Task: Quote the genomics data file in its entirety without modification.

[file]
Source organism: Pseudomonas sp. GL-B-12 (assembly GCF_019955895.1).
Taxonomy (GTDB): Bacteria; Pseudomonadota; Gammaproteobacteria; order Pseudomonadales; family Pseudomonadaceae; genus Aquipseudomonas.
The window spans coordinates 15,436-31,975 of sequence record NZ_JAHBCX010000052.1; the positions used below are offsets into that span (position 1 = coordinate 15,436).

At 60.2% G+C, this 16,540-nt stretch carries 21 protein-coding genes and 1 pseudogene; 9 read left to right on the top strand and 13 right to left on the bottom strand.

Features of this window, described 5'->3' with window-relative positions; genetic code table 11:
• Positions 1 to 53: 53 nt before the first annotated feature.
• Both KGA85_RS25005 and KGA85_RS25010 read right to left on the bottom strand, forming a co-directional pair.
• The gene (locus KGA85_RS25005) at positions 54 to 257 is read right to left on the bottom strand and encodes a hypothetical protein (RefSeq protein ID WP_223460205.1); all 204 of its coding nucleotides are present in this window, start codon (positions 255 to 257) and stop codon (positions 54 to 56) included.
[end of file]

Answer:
Source organism: Pseudomonas sp. GL-B-12 (assembly GCF_019955895.1).
Taxonomy (GTDB): Bacteria; Pseudomonadota; Gammaproteobacteria; order Pseudomonadales; family Pseudomonadaceae; genus Aquipseudomonas.
The window spans coordinates 15,436-31,975 of sequence record NZ_JAHBCX010000052.1; the positions used below are offsets into that span (position 1 = coordinate 15,436).

At 60.2% G+C, this 16,540-nt stretch carries 21 protein-coding genes and 1 pseudogene; 9 read left to right on the top strand and 13 right to left on the bottom strand.

Features of this window, described 5'->3' with window-relative positions; genetic code table 11:
• Positions 1 to 53: 53 nt before the first annotated feature.
• Both KGA85_RS25005 and KGA85_RS25010 read right to left on the bottom strand, forming a co-directional pair.
• The gene (locus KGA85_RS25005) at positions 54 to 257 is read right to left on the bottom strand and encodes a hypothetical protein (RefSeq protein ID WP_223460205.1); all 204 of its coding nucleotides are present in this window, start codon (positions 255 to 257) and stop codon (positions 54 to 56) included.